On July 29, 2020, Governor Ron DeSantis issued Executive Order 20-180, which addresses the ongoing moratorium on foreclosures and evictions in Florida. In this latest order the Governor provided some clarification on the ongoing moratorium in Florida. More specifically, the moratorium now applies only to foreclosures that are a result of nonpayment by a borrower that is adversely affected by the COVID-19 emergency. If the moratorium does apply, we are prevented from proceeding to the final action in the foreclosure which is the foreclosure sale. Unless extended by a later order, this moratorium expires on September 1, 2020. The order defines “Adversely Affected” as a loss of employment, diminished wages or business income, or other monetary loss realized during the Florida State of Emergency directly impacting the borrower’s ability to make the mortgage payments.
Based on this latest order, our interpretation is that a commercial foreclosure may proceed as normal. In addition, any foreclosure pending where the default is unrelated to COVID-19 may also proceed as normal. In cases where the borrower has been adversely affected by COVID-19, we can still file the foreclosure and proceed with the foreclosure, we just cannot hold a foreclosure sale until the moratorium expires. Ultimately, the Governor’s latest order is open to interpretation by the Courts and may result in some Judges taking a different approach then the ones we have outlined.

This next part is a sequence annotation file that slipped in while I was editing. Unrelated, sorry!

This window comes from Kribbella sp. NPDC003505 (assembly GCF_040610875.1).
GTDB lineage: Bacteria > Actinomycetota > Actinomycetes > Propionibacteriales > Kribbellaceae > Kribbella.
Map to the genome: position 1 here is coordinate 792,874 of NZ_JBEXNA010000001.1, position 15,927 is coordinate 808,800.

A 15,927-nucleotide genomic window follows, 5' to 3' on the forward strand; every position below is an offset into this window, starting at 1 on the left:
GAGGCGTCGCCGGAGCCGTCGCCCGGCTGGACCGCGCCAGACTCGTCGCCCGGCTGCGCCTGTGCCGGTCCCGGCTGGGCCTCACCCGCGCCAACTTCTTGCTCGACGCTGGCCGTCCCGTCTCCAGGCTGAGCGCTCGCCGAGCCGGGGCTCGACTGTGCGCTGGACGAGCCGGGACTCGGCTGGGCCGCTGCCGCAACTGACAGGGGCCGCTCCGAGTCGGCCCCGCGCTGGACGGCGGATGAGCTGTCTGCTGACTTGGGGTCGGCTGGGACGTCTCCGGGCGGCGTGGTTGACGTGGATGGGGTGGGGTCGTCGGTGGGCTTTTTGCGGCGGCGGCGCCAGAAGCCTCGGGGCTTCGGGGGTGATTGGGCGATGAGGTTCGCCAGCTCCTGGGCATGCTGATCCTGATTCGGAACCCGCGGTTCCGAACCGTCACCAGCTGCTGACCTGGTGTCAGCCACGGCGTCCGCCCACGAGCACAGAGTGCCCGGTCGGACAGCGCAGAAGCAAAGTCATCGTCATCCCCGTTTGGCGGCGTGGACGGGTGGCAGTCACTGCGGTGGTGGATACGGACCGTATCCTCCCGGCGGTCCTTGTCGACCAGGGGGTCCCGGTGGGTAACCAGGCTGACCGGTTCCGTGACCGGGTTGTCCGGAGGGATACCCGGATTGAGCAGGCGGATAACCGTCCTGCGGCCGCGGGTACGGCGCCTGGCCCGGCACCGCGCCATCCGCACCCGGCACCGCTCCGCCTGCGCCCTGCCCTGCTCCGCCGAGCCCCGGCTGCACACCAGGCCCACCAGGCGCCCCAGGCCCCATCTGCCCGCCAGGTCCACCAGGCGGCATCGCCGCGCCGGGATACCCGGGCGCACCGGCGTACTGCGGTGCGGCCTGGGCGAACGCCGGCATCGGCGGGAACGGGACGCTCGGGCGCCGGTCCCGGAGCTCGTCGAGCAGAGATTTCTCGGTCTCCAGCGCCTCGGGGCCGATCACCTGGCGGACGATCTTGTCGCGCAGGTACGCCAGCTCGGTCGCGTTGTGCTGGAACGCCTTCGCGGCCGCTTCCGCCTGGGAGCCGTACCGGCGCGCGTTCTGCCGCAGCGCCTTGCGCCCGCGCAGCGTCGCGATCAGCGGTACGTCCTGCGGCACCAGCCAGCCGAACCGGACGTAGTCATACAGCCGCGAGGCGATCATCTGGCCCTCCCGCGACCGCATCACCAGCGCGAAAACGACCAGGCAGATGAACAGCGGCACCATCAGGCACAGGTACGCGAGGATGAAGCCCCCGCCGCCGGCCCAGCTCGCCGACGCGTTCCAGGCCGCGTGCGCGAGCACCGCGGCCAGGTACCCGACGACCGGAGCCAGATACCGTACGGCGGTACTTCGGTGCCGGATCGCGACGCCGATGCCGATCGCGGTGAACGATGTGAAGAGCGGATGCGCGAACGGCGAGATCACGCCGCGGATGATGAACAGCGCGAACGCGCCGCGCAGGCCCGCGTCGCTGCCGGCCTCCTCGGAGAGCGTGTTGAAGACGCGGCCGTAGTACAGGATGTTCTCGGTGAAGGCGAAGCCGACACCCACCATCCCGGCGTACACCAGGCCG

Please keep in mind that this does not apply to Fannie Mae or Freddie Mac foreclosures, unless you have confirmed that the property is vacant or abandoned. The Fannie Mae and Freddie Mac moratorium is scheduled to expire on August 31, 2020.
This latest order also addresses evictions by suspending the final action at the conclusion of an eviction proceeding when the eviction arises from non-payment of rent by a residential tenant adversely affected by COVID-19. The same definition applies for “Adversely Affected”. For purposes of “Final Action” this is likely the issuance and service of the Writ of Possession. This moratorium is also set to expire on September 1, 2020, unless extended by further order.
If further executive orders are issued or further guidance is provided by the Courts or Executive Branch related to this order, we will reevaluate and provide further insight and guidance.
If you have any questions or concerns regarding this Order or any other matters related to COVID-19, please do not hesitate to reach out to one of the attorneys at the Sorenson Van Leuven Law Firm.